Electronic Journal of Biotechnology, Vol. 5, No. 2, August, 2002
Citric acid fermentation by mutant strain of Aspergillus niger GCMC-7using molasses based medium
Ikram-ul-Haq *1, Sikander Ali2, Qadeer, M.A.3 and Javed Iqbal4
1Biotechnology Research Laboratories, Department of
Botany, Faculty of Sciences, Government College, Lahore, Pakistan Tel: 92 42 9211634
Fax: 92 42 7243198 E-mail: firstname.lastname@example.org
Financial support: This work formed a part of research report of the project PSF/GC-Bio (283), Pakistan Science Foundation, Islamabad.
December 4, 2001
Code Number: ej02023
Citric acid fermentation of cane-molasses by submerged fermentation in 15 L stirred fermentor (working volume 9 L) was carried out. A hyper mutant strain of Aspergillus niger GCMC-7 was used in the present study which was obtained from the culture collection of our own labs. Ferrocyanide treated molasses [K4Fe(CN)6 200 ppm] medium containing sugar 150 g/l was employed as the basal fermentation medium. Different cultural conditions such as incubation temperature (30ºC), initial pH (6.0), air supply (1.0 l-1l-1min), agitation intensity (200 rpm) and time profile (144 h after inoculation) were optimised for enhanced citric acid production. Maximum amount of anhydrous citric acid obtained during the course of study was 106.65 g/l, with a sugar consumption of 107 g/l. Final pH, ferrocyanide concentration and dry cell mass were 2.1, 60 ppm and 16.5 g/l, respectively.
Keywords: Aspergillus niger, cane-molasses, citric acid, fermentation, mutant strain, production of citric acid.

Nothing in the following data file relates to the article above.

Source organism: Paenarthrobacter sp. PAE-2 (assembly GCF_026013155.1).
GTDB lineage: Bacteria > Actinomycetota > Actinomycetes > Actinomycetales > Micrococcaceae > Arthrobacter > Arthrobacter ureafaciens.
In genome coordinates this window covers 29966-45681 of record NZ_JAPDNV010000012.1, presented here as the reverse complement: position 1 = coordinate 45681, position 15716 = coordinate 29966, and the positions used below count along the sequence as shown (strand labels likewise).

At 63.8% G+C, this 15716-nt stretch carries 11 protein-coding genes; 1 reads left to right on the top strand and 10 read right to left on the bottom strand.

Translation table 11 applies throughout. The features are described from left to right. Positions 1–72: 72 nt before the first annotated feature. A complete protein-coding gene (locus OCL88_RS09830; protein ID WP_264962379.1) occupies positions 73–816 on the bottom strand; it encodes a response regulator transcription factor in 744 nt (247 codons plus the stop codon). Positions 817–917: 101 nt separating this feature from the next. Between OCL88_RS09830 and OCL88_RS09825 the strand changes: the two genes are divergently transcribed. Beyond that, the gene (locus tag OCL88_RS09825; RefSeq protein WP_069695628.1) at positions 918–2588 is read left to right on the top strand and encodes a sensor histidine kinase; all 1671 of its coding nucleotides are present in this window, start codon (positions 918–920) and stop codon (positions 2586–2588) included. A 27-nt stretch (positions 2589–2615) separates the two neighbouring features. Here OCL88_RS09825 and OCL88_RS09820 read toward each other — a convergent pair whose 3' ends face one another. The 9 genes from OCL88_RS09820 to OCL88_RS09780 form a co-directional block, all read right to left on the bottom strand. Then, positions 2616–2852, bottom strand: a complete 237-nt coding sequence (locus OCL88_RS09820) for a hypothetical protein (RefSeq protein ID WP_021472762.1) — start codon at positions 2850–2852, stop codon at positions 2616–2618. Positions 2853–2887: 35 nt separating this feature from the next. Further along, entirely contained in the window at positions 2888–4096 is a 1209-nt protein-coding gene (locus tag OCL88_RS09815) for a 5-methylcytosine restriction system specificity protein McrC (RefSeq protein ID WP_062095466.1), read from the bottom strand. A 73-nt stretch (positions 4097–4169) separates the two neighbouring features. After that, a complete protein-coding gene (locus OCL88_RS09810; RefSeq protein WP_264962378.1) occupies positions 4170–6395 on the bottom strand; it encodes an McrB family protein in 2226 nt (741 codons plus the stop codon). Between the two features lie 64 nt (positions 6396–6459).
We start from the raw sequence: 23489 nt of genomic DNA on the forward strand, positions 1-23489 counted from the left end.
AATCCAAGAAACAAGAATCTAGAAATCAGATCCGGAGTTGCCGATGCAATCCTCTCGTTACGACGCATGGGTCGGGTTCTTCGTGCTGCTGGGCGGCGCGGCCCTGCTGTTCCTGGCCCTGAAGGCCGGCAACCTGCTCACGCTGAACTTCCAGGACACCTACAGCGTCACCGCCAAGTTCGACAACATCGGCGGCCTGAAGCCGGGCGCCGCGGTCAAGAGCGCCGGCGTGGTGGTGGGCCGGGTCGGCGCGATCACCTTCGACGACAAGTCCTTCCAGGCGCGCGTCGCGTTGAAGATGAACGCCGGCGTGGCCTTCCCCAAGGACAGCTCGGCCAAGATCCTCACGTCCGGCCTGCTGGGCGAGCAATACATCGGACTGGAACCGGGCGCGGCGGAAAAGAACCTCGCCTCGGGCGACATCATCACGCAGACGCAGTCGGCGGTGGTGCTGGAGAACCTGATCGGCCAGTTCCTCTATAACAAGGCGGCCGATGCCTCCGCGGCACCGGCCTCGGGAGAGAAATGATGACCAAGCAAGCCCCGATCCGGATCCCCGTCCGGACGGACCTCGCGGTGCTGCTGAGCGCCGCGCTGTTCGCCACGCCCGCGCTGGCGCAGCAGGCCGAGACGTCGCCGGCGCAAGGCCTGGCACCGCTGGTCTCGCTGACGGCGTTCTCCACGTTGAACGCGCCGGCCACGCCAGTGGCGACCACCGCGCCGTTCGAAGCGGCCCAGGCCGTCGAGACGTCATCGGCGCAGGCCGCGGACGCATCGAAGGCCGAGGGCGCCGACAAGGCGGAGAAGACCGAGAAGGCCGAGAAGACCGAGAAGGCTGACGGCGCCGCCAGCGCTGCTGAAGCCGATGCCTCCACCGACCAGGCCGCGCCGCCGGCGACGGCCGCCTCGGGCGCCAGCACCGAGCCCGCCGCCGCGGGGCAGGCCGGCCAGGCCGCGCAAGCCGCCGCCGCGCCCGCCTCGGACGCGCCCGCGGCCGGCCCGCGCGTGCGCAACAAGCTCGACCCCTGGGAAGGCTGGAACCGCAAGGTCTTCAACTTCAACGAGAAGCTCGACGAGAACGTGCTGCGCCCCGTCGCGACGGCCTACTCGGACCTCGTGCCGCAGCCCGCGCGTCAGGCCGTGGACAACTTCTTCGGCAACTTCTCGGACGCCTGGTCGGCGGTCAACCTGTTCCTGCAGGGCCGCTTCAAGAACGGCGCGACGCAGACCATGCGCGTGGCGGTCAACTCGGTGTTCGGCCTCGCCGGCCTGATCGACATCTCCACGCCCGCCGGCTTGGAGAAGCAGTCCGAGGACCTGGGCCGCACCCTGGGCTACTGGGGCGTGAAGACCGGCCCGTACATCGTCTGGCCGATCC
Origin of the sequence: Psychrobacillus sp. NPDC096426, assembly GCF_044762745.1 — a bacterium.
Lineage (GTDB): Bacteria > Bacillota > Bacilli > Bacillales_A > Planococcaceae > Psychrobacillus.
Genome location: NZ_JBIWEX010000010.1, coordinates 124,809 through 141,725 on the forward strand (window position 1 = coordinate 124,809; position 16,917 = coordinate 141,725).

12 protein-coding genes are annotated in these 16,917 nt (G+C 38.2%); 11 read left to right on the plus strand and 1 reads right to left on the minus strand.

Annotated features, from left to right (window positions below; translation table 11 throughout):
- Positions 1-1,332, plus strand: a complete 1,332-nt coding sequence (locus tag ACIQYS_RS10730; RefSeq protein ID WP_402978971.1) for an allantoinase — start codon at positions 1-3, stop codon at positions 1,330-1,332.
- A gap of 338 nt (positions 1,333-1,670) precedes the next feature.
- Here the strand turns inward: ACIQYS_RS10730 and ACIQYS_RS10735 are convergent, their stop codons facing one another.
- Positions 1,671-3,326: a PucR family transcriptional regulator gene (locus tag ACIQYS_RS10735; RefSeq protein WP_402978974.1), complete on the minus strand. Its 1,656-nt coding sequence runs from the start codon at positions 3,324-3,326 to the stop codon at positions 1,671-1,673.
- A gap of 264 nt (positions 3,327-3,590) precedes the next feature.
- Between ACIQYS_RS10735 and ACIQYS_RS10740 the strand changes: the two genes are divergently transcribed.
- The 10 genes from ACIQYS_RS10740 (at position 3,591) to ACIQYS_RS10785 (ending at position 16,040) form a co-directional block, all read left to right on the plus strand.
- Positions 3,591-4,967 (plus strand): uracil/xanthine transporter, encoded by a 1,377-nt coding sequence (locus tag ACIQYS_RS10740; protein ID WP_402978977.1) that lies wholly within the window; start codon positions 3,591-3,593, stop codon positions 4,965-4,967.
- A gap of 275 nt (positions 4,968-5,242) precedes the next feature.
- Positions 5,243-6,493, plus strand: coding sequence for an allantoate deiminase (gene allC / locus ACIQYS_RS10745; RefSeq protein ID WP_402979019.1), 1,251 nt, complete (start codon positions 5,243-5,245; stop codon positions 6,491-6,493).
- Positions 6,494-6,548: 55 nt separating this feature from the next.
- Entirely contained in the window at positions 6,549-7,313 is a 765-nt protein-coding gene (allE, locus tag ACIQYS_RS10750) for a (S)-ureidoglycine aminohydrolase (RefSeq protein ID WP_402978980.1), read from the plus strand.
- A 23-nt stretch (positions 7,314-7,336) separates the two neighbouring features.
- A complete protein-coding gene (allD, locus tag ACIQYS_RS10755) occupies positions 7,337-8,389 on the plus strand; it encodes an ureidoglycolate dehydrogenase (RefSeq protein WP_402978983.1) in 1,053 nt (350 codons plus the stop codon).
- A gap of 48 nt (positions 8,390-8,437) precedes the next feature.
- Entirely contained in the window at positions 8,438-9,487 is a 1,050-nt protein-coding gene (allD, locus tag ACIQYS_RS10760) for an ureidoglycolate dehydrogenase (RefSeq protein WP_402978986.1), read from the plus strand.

Citric acid i.e., 2-hydroxy 1,2,3 propane tricarboxylic acid (CH2COOH.COH.COOH.CH2COOH) is ubiquitous in nature and exists as an intermediate in the citric acid cycle when carbohydrates are oxidized to carbon dioxide. Citric acid is solid at room temperature, melts at 153ºC and decomposes at higher temperatures into other products (Rajoka et al. 1998). It is responsible for the tart taste of various fruits in which it occurs, i.e. lemons, limes, figs, oranges, pineapples, pears and goose-berries. Citric acid can be recovered from its calcium salt by adding sulfuric acid (Anon, 1975). It is non-toxic and easily oxidized in the human body. Because of its high solubility, palatability and low toxicity, it can be used in food, biochemical and pharmaceutical industries. These uses have placed greater stress on increased citric acid production and search for more efficient fermentation process. The worldwide demand of citric acid is about 6.0 x 105 tons per year and it is bound to increase day by day (Ali et al. 2001).